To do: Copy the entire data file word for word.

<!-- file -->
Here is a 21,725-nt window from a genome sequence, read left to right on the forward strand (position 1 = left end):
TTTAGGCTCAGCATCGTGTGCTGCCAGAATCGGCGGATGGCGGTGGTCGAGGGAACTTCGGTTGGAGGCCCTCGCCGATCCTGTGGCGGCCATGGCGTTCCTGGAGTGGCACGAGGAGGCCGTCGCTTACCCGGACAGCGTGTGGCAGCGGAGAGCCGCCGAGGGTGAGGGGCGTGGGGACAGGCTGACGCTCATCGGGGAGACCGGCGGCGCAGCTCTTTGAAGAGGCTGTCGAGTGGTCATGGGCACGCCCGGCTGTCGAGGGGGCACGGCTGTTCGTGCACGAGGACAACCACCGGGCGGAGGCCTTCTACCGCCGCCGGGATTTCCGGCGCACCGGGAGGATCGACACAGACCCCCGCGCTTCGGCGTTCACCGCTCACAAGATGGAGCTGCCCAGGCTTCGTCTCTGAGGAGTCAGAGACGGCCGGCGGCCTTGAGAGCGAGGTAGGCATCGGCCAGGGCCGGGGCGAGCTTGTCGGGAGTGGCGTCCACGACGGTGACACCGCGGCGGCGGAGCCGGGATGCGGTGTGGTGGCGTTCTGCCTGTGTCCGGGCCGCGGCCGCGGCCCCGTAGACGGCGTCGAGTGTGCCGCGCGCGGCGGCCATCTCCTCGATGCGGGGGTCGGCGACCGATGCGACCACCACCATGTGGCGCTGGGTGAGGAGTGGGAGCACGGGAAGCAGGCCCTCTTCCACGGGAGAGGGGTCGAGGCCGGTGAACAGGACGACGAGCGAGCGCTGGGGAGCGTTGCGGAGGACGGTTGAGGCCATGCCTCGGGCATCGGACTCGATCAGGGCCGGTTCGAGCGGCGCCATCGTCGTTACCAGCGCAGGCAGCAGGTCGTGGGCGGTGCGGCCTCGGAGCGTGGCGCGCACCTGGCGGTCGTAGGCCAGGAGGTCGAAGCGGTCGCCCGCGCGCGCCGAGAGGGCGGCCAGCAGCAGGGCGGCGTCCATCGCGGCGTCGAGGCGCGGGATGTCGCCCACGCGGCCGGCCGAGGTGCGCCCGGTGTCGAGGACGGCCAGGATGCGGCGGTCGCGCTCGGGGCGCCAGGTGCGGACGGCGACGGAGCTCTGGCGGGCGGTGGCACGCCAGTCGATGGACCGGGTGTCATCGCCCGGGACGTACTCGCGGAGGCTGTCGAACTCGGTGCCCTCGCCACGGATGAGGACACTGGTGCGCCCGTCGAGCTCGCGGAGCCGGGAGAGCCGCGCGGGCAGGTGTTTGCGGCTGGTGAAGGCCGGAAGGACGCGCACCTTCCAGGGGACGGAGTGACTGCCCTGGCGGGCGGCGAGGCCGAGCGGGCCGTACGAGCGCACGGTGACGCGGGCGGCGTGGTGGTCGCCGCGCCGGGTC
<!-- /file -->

Here is a 21,725-nt window from a genome sequence, read left to right on the forward strand (position 1 = left end):
TTTAGGCTCAGCATCGTGTGCTGCCAGAATCGGCGGATGGCGGTGGTCGAGGGAACTTCGGTTGGAGGCCCTCGCCGATCCTGTGGCGGCCATGGCGTTCCTGGAGTGGCACGAGGAGGCCGTCGCTTACCCGGACAGCGTGTGGCAGCGGAGAGCCGCCGAGGGTGAGGGGCGTGGGGACAGGCTGACGCTCATCGGGGAGACCGGCGGCGCAGCTCTTTGAAGAGGCTGTCGAGTGGTCATGGGCACGCCCGGCTGTCGAGGGGGCACGGCTGTTCGTGCACGAGGACAACCACCGGGCGGAGGCCTTCTACCGCCGCCGGGATTTCCGGCGCACCGGGAGGATCGACACAGACCCCCGCGCTTCGGCGTTCACCGCTCACAAGATGGAGCTGCCCAGGCTTCGTCTCTGAGGAGTCAGAGACGGCCGGCGGCCTTGAGAGCGAGGTAGGCATCGGCCAGGGCCGGGGCGAGCTTGTCGGGAGTGGCGTCCACGACGGTGACACCGCGGCGGCGGAGCCGGGATGCGGTGTGGTGGCGTTCTGCCTGTGTCCGGGCCGCGGCCGCGGCCCCGTAGACGGCGTCGAGTGTGCCGCGCGCGGCGGCCATCTCCTCGATGCGGGGGTCGGCGACCGATGCGACCACCACCATGTGGCGCTGGGTGAGGAGTGGGAGCACGGGAAGCAGGCCCTCTTCCACGGGAGAGGGGTCGAGGCCGGTGAACAGGACGACGAGCGAGCGCTGGGGAGCGTTGCGGAGGACGGTTGAGGCCATGCCTCGGGCATCGGACTCGATCAGGGCCGGTTCGAGCGGCGCCATCGTCGTTACCAGCGCAGGCAGCAGGTCGTGGGCGGTGCGGCCTCGGAGCGTGGCGCGCACCTGGCGGTCGTAGGCCAGGAGGTCGAAGCGGTCGCCCGCGCGCGCCGAGAGGGCGGCCAGCAGCAGGGCGGCGTCCATCGCGGCGTCGAGGCGCGGGATGTCGCCCACGCGGCCGGCCGAGGTGCGCCCGGTGTCGAGGACGGCCAGGATGCGGCGGTCGCGCTCGGGGCGCCAGGTGCGGACGGCGACGGAGCTCTGGCGGGCGGTGGCACGCCAGTCGATGGACCGGGTGTCATCGCCCGGGACGTACTCGCGGAGGCTGTCGAACTCGGTGCCCTCGCCACGGATGAGGACACTGGTGCGCCCGTCGAGCTCGCGGAGCCGGGAGAGCCGCGCGGGCAGGTGTTTGCGGCTGGTGAAGGCCGGAAGGACGCGCACCTTCCAGGGGACGGAGTGACTGCCCTGGCGGGCGGCGAGGCCGAGCGGGCCGTACGAGCGCACGGTGACGCGGGCGGCGTGGTGGTCGCCGCGCCGGGTC